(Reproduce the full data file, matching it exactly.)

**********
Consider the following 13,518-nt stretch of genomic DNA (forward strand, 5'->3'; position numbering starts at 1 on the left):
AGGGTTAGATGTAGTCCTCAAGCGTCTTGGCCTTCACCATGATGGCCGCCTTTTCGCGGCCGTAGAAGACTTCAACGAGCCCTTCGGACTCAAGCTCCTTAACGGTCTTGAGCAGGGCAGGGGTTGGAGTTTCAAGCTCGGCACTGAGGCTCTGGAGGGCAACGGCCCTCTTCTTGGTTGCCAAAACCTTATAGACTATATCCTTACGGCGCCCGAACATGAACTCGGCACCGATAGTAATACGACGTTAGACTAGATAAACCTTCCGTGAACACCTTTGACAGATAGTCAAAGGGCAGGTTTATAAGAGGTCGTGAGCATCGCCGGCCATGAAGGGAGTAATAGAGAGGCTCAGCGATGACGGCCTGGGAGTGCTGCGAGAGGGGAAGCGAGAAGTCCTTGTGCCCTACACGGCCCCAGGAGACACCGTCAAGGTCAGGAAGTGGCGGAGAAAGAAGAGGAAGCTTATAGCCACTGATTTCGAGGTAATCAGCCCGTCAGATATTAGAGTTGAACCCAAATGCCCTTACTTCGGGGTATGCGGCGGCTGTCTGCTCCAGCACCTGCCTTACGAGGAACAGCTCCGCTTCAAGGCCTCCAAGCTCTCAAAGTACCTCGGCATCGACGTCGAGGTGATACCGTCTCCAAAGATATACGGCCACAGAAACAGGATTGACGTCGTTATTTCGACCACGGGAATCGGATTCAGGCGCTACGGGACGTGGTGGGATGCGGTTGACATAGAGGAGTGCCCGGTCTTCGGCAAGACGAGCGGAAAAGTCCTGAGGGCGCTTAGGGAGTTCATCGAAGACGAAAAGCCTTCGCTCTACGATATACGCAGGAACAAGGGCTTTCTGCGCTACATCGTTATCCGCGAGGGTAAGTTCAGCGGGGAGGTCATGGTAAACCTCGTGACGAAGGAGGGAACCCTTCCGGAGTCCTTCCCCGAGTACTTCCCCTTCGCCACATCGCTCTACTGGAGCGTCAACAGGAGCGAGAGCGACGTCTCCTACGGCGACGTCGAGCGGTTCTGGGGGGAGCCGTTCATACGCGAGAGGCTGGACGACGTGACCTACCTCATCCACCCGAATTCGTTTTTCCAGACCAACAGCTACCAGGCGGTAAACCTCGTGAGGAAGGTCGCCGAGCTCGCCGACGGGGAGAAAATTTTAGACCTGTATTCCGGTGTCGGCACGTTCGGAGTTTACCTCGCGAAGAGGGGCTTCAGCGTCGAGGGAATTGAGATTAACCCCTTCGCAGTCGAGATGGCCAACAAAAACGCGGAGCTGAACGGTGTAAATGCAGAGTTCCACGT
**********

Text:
Consider the following 13,518-nt stretch of genomic DNA (forward strand, 5'->3'; position numbering starts at 1 on the left):
AGGGTTAGATGTAGTCCTCAAGCGTCTTGGCCTTCACCATGATGGCCGCCTTTTCGCGGCCGTAGAAGACTTCAACGAGCCCTTCGGACTCAAGCTCCTTAACGGTCTTGAGCAGGGCAGGGGTTGGAGTTTCAAGCTCGGCACTGAGGCTCTGGAGGGCAACGGCCCTCTTCTTGGTTGCCAAAACCTTATAGACTATATCCTTACGGCGCCCGAACATGAACTCGGCACCGATAGTAATACGACGTTAGACTAGATAAACCTTCCGTGAACACCTTTGACAGATAGTCAAAGGGCAGGTTTATAAGAGGTCGTGAGCATCGCCGGCCATGAAGGGAGTAATAGAGAGGCTCAGCGATGACGGCCTGGGAGTGCTGCGAGAGGGGAAGCGAGAAGTCCTTGTGCCCTACACGGCCCCAGGAGACACCGTCAAGGTCAGGAAGTGGCGGAGAAAGAAGAGGAAGCTTATAGCCACTGATTTCGAGGTAATCAGCCCGTCAGATATTAGAGTTGAACCCAAATGCCCTTACTTCGGGGTATGCGGCGGCTGTCTGCTCCAGCACCTGCCTTACGAGGAACAGCTCCGCTTCAAGGCCTCCAAGCTCTCAAAGTACCTCGGCATCGACGTCGAGGTGATACCGTCTCCAAAGATATACGGCCACAGAAACAGGATTGACGTCGTTATTTCGACCACGGGAATCGGATTCAGGCGCTACGGGACGTGGTGGGATGCGGTTGACATAGAGGAGTGCCCGGTCTTCGGCAAGACGAGCGGAAAAGTCCTGAGGGCGCTTAGGGAGTTCATCGAAGACGAAAAGCCTTCGCTCTACGATATACGCAGGAACAAGGGCTTTCTGCGCTACATCGTTATCCGCGAGGGTAAGTTCAGCGGGGAGGTCATGGTAAACCTCGTGACGAAGGAGGGAACCCTTCCGGAGTCCTTCCCCGAGTACTTCCCCTTCGCCACATCGCTCTACTGGAGCGTCAACAGGAGCGAGAGCGACGTCTCCTACGGCGACGTCGAGCGGTTCTGGGGGGAGCCGTTCATACGCGAGAGGCTGGACGACGTGACCTACCTCATCCACCCGAATTCGTTTTTCCAGACCAACAGCTACCAGGCGGTAAACCTCGTGAGGAAGGTCGCCGAGCTCGCCGACGGGGAGAAAATTTTAGACCTGTATTCCGGTGTCGGCACGTTCGGAGTTTACCTCGCGAAGAGGGGCTTCAGCGTCGAGGGAATTGAGATTAACCCCTTCGCAGTCGAGATGGCCAACAAAAACGCGGAGCTGAACGGTGTAAATGCAGAGTTCCACGT